Athens, we have a problem.

I missed seeing Paul Krugman on Fareed Zakaria’s show on CNN on July 19. The transcript is worth looking at, not because it’s that informative about Greece but because it’s informative about how–and how carefully–Krugman thinks about Greece.

On austerity:

I mean, really nothing has changed in the strategy, which is still cut, cut, and, you know, austerity your way to back to solvency,

Krugman has been completely obstinate about distinguishing between austerity in the form of budget cuts and austerity in the form of tax increases. Notice that, in describing austerity, he says “cut, cut.” Yet the new austerity plans involve huge tax increases; those are not cuts–they’re increases. Here’s CNBC:

The sales tax that Greeks have to pay on a range of goods and services–from every products [sic] to taxis and restaurants, rose on Monday [July 20] from 13 percent to 23 percent as the Greek government implements reforms in return for a third bailout package.

It is estimated that the new hikes will cost Greeks 1,500 euros ($1,625) per year on average in an effort to generate 5 billion euros in revenue for the government, according to Greek newspaper Proto Thema.

On the referendum:

ZAKARIA: Ken Rogoff on last week’s show actually said that you bared [sic] some responsibility here, because you advocated that the Prime Minister of Greece voted no, supported the no proposition, the referendum he took, in a sense defying the European creditors. The result of that was that he got worse terms. Do you think that’s fair?
KRUGMAN: Well, it’s certainly true that – I assumed – it didn’t even occur to me that they would be prepared to make a stand without having done any contingency planning. I…

Get it? Krugman advocated a No vote because he just assumed that they had a Plan B.

ZAKARIA: You assume that Greece had an exit plan from the Euro?
KRUGMAN: Yes, that they – not that – at least something they could hold up, “this is what we will do if we can’t get any new cash.” And, amazingly, they were – everything hinged on them – they thought they could simply demand better terms without having any backup plan. So certainly this is a shock. But, you know, in some sense, it’s hopeless in any case. They – with – they – it’s not as if the terms that they were being offered before were feasible. I mean, the new terms are even worse, but the terms they were being offered before were still not going to work. So I, you know, I may have overestimated the competence of the Greek government.

Yes, Krugman does tend to overestimate the competence of governments.

On regulation:

ZAKARIA: Steve Rattner and several others – I mean, this is the general view in the business community – feel, look, the truth of the matter is, the fundamental problem is Greece is massively uncompetitive – is a highly overregulated economy. Its retirement – you know, if you look at its retirement age, if you look at areas like pharmacy, you look at, you know, vast swaths of the Greek economy, there’s too many regulations, very business unfriendly, and a Swiss cheese-like model of tax collection, and that if you don’t reform that – and that’s what really the Germans are asking for, more than austerity.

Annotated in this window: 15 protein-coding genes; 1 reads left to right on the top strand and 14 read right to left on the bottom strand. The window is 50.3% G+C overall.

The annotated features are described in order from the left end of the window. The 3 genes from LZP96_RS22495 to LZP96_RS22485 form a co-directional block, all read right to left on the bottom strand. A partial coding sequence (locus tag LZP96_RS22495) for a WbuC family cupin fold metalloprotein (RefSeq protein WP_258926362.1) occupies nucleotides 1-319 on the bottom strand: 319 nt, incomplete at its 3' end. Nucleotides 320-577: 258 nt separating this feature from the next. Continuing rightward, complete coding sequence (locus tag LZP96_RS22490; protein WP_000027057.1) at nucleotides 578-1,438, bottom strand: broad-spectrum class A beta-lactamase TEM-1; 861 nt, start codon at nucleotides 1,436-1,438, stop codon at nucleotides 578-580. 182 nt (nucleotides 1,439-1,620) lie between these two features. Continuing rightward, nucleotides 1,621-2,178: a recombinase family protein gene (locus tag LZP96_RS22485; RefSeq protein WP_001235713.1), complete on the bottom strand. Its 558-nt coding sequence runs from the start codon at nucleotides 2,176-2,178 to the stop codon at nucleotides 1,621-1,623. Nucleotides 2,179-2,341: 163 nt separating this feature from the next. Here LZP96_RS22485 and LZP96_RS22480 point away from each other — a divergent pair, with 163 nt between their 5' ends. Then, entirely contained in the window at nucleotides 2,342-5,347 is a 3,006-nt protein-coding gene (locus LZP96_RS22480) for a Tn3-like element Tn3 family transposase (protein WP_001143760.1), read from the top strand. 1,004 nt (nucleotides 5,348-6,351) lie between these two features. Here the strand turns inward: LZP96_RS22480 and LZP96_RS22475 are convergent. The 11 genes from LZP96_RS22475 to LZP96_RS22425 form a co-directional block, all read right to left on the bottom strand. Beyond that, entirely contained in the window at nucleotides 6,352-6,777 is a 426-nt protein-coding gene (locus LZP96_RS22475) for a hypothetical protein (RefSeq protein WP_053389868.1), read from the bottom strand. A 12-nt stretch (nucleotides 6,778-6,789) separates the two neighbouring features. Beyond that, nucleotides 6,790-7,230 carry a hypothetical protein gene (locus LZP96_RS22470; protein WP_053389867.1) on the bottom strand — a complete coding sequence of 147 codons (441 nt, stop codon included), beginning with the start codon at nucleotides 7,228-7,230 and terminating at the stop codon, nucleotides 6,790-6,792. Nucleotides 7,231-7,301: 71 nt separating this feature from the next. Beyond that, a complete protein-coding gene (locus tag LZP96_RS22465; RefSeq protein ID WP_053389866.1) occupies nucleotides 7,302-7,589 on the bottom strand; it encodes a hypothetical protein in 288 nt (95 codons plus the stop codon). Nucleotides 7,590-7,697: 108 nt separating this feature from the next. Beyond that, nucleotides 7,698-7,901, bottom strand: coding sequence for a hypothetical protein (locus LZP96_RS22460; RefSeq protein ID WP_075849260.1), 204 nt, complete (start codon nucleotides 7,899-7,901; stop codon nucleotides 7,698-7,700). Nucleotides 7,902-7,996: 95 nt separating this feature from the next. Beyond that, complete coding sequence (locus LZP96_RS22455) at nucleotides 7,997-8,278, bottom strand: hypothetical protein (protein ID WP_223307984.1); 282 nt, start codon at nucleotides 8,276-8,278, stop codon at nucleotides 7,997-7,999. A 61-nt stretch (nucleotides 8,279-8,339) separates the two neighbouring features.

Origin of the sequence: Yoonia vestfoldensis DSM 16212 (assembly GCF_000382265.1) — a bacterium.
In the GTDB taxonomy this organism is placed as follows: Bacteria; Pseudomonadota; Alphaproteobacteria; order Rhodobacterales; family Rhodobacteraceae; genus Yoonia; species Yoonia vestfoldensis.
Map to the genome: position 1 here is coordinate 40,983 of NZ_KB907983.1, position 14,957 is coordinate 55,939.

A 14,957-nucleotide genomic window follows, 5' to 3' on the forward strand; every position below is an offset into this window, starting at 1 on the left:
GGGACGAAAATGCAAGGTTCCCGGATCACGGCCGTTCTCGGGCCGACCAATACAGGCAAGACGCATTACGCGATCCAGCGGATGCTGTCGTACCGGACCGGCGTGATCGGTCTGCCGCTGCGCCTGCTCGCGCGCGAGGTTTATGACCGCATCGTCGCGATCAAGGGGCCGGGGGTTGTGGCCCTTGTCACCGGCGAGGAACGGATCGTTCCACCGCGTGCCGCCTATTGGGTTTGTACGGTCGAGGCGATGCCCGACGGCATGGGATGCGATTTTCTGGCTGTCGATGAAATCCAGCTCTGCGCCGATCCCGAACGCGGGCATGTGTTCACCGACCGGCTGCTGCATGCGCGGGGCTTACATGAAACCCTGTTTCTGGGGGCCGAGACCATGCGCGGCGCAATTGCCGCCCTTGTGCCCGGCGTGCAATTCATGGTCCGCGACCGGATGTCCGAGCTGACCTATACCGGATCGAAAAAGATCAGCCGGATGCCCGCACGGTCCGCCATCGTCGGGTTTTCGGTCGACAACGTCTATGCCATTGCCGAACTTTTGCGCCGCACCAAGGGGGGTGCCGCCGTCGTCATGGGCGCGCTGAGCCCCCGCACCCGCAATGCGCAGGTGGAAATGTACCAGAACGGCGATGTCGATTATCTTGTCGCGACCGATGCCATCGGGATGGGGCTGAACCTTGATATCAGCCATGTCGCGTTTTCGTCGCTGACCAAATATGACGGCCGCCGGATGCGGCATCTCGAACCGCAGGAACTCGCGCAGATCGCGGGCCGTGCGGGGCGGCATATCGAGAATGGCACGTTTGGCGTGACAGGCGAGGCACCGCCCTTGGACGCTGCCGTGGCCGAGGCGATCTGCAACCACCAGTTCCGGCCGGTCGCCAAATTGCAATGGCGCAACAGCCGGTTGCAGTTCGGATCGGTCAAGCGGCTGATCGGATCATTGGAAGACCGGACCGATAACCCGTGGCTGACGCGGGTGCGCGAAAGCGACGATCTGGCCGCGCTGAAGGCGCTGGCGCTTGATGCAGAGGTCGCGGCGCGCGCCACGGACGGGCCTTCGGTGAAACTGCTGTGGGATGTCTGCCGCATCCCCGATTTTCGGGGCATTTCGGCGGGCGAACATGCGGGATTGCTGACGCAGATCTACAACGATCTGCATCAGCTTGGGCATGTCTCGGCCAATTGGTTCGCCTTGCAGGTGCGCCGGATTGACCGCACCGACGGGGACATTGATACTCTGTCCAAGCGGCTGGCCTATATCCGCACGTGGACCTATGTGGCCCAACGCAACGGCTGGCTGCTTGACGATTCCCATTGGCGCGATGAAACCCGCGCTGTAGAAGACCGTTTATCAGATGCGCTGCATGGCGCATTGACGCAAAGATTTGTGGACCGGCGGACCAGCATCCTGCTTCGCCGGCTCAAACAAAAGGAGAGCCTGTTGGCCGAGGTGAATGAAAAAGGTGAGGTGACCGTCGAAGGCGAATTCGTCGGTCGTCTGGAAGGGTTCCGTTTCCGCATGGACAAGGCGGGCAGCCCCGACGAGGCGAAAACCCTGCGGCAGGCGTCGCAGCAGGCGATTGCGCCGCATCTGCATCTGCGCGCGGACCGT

KRUGMAN: Well, let me say on – the one about tax collection, while it’s true that there are a lot of holes and a lot of evasion, Greece, nonetheless, does manage to collect a lot of taxes. People, you know, look at it and say, well, they must be, you know, they can’t be collecting any money. In fact, they’re collecting, you know, a higher share of GDP in taxes than the United States is, one way or another. So it’s not as if they don’t manage to raise revenues. Maybe they should do it better. They should, obviously. As for all the other stuff, yes, Greece is an over-regulated, problematic economy – not as much as it was. It’s done much more reform than people think. But also it – all of these structural issues –
ZAKARIA: Structural reform, not just cutting budgets?
KRUGMAN: They’ve done a lot of structural reform. You look at the World Bank survey of doing business, and Greece is not a great place, but it’s not as bad a place as it was. So – but the main point is, all of these things were true of Greece 10 years ago, 15 years ago, but Greece was not in the midst of an incredible Great Depression-level slump back then. What – so these are part of the background noise, if you like. It is, in fact, the Euro – the trap that the Euro has turned into and the austerity policies imposed in an attempt to keep Greece in the Euro that are responsible for the disaster that’s taking place now. It’s like looking at – you know, they’re – every country has problems – Greece maybe more than some, less than others. But it’s the Euro that is responsible for this disaster.

Good for Zakaria for pointing this out. Krugman does make a good point that those regulations were bad 10 years ago but the Greek economy was not doing as badly 10 years ago. But they had the Euro ten years ago too. I agree with Krugman that the Euro is a huge culprit, but Krugman minimizes the problem of regulation. Transparency International ranks Greece, by the Corruption Perceptions Index, at 69th out of 175 countries rated. Germany’s? 12th. Canada? 10th. (Low numbers are good.) Economic Freedom of the World puts Greece at 84th. Germany? 28th. Canada? 7th. (Again, low numbers are good.) Narrowing it down to regulation, Economic Freedom of the World puts Greece at 144th, Germany at 31st, and Canada at 10th. Athens, we have a problem.

HT to Francois Melese.